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KelSolaar

British School of Watchmaking Course

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Hi all. I just applied for their 1,800 hour course which runs from Jan 2019.

If I get past the application stage there will be an assessment in August which will include a 'numerical and problem solving' test.

I'm not sure how to prepare for that because I'm not sure what it is exactly, so don't know how to bone-up beforehand.

The other parts of the assessment are an interview and a dexterity test, they seem self explanatory.

Anyway, aside from my worries... I'll keep you guys posted should it be of interest. I wonder how many applicants they get, seeing as they only let about 8 people on to the course. 

 

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Good Luck!

I'm sure that many people here would like to hear about your journey as you move along. That is, assuming that you will have the time and inclination! Could be a great help to future potential students. 

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Thank you people.

My next planned step is to wait until the chap confirms he has my application and then ask via email if there's any tips he can give me to help prep for the numerical/problem solving test. I'm currently assuming this is an 'iq' test, but you know what they say about assumption.

Will certainly keep this thread updated, would be a pleasure.

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Quick update:

Yesterday they confirmed by email that they have received my application and will be in touch following the application deadline in July.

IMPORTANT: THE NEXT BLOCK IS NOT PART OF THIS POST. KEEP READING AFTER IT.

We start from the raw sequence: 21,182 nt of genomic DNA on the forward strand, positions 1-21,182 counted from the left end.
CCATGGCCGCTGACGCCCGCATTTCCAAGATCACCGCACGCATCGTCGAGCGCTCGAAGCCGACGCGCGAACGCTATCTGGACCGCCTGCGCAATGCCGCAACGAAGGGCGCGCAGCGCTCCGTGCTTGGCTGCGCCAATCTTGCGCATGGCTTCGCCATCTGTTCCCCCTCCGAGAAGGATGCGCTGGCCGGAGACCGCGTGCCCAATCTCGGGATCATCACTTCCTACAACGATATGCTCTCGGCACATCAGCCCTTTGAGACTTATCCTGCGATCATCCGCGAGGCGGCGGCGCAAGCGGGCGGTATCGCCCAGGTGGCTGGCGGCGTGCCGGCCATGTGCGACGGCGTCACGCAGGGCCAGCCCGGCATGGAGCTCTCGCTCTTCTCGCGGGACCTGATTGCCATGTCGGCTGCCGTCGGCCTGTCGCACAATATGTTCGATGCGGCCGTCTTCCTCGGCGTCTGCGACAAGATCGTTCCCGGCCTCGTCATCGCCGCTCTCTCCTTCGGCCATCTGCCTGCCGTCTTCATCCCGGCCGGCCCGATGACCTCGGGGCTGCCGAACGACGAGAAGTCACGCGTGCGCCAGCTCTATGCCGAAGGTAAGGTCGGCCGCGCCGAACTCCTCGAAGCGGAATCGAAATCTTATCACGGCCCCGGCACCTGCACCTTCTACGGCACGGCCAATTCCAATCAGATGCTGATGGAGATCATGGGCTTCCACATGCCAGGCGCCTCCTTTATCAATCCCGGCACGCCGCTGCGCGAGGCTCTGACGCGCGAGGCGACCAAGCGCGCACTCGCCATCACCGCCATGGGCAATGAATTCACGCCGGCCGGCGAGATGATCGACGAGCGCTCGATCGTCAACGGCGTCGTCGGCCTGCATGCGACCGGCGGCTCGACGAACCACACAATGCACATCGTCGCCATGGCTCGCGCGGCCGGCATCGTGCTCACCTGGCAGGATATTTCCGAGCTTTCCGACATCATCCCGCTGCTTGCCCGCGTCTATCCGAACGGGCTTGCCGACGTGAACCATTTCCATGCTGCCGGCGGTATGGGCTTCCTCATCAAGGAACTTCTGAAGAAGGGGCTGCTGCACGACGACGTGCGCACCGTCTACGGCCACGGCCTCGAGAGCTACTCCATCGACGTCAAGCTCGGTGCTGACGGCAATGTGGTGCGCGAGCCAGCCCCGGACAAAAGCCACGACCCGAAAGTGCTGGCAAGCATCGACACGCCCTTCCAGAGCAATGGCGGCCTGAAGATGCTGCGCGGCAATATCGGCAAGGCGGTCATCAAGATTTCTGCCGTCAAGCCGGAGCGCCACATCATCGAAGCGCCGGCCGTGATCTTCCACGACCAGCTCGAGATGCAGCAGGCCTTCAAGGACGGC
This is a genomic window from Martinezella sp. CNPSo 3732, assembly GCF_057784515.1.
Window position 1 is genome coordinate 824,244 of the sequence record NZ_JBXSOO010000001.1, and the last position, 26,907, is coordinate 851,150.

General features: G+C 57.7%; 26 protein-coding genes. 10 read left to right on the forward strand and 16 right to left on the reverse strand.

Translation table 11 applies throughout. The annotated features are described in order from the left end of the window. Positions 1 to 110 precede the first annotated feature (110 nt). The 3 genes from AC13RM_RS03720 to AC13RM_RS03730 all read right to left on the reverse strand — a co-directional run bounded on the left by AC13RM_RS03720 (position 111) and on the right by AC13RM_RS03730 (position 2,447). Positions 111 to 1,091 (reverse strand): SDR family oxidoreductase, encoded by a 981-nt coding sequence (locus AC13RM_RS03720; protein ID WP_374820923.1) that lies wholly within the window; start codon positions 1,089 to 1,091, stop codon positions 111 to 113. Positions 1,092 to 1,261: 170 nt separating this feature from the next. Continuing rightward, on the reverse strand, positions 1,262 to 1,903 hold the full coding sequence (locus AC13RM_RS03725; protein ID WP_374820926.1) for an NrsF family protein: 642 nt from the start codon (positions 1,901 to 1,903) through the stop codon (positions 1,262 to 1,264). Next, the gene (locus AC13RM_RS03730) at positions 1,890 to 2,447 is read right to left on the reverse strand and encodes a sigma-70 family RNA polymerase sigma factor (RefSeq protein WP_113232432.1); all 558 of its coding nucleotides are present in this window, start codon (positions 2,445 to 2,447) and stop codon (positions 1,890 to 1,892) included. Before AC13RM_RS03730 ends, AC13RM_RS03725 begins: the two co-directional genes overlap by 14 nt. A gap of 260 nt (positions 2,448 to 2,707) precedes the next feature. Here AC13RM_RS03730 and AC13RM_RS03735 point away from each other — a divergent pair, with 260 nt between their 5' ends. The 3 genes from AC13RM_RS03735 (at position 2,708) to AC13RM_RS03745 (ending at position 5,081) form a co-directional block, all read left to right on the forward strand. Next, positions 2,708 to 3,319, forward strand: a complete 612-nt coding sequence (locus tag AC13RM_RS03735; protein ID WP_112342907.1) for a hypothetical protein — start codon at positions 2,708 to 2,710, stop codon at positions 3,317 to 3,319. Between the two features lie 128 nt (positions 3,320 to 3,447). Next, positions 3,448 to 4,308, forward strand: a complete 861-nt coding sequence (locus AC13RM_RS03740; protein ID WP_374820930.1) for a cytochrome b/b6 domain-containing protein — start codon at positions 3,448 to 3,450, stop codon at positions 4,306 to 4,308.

I emailed this morning asking if they were able to give any insight into the theory (numerical and problem solving) test ie online resources or copy of practice test. I don't think they will reveal anything, which is fair enough as this is a cheeky question to ask them, but it can't hurt to have asked. 

Edited by KelSolaar

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On 5/24/2018 at 4:12 AM, KelSolaar said:

Quick update:

Yesterday they confirmed by email that they have received my application and will be in touch following the application deadline in July.

I emailed this morning asking if they were able to give any insight into the theory (numerical and problem solving) test ie online resources or copy of practice test. I don't think they will reveal anything, which is fair enough as this is a cheeky question to ask them, but it can't hurt to have asked. 

Curious to know, did they respond?

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On 03/06/2018 at 5:18 PM, Bumps said:

Curious to know, did they respond?

Hi, yes, forgot to say I got a response on the 06th June. They were gracious enough to let me know about similar material online to help. 

They gave me a link to a diagrammatic reasoning test which is similar  to their logic test. And a numerical reasoning test which apparently is a little different to the numerical test but should still help.

I was also advised to spend time with fractions and rearranging formula.

As expected, they were unable to provide practice example tests.

Very happy to get such an informative response. Not least because - at best - I 'm very rusty at a lot of the above.